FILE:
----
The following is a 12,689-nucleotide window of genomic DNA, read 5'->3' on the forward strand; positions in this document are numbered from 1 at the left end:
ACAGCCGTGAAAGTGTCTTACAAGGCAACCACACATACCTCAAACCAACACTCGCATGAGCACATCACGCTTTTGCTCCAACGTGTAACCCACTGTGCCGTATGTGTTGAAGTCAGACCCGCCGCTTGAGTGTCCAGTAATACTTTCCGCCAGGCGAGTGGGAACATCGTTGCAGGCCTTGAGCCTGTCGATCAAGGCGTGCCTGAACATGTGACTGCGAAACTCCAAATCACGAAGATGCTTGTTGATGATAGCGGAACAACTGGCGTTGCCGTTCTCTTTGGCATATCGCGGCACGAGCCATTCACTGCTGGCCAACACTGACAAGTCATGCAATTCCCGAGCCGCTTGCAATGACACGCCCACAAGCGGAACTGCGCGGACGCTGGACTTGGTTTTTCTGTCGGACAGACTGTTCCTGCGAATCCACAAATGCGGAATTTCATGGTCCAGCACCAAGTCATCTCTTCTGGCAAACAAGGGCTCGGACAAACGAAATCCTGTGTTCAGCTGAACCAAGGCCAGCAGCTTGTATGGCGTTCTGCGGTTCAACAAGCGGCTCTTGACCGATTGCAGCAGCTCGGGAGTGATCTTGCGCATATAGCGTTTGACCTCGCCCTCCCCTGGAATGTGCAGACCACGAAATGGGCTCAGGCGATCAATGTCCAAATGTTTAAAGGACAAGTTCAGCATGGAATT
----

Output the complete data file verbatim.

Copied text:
The following is a 12,689-nucleotide window of genomic DNA, read 5'->3' on the forward strand; positions in this document are numbered from 1 at the left end:
ACAGCCGTGAAAGTGTCTTACAAGGCAACCACACATACCTCAAACCAACACTCGCATGAGCACATCACGCTTTTGCTCCAACGTGTAACCCACTGTGCCGTATGTGTTGAAGTCAGACCCGCCGCTTGAGTGTCCAGTAATACTTTCCGCCAGGCGAGTGGGAACATCGTTGCAGGCCTTGAGCCTGTCGATCAAGGCGTGCCTGAACATGTGACTGCGAAACTCCAAATCACGAAGATGCTTGTTGATGATAGCGGAACAACTGGCGTTGCCGTTCTCTTTGGCATATCGCGGCACGAGCCATTCACTGCTGGCCAACACTGACAAGTCATGCAATTCCCGAGCCGCTTGCAATGACACGCCCACAAGCGGAACTGCGCGGACGCTGGACTTGGTTTTTCTGTCGGACAGACTGTTCCTGCGAATCCACAAATGCGGAATTTCATGGTCCAGCACCAAGTCATCTCTTCTGGCAAACAAGGGCTCGGACAAACGAAATCCTGTGTTCAGCTGAACCAAGGCCAGCAGCTTGTATGGCGTTCTGCGGTTCAACAAGCGGCTCTTGACCGATTGCAGCAGCTCGGGAGTGATCTTGCGCATATAGCGTTTGACCTCGCCCTCCCCTGGAATGTGCAGACCACGAAATGGGCTCAGGCGATCAATGTCCAAATGTTTAAAGGACAAGTTCAGCATGGAATT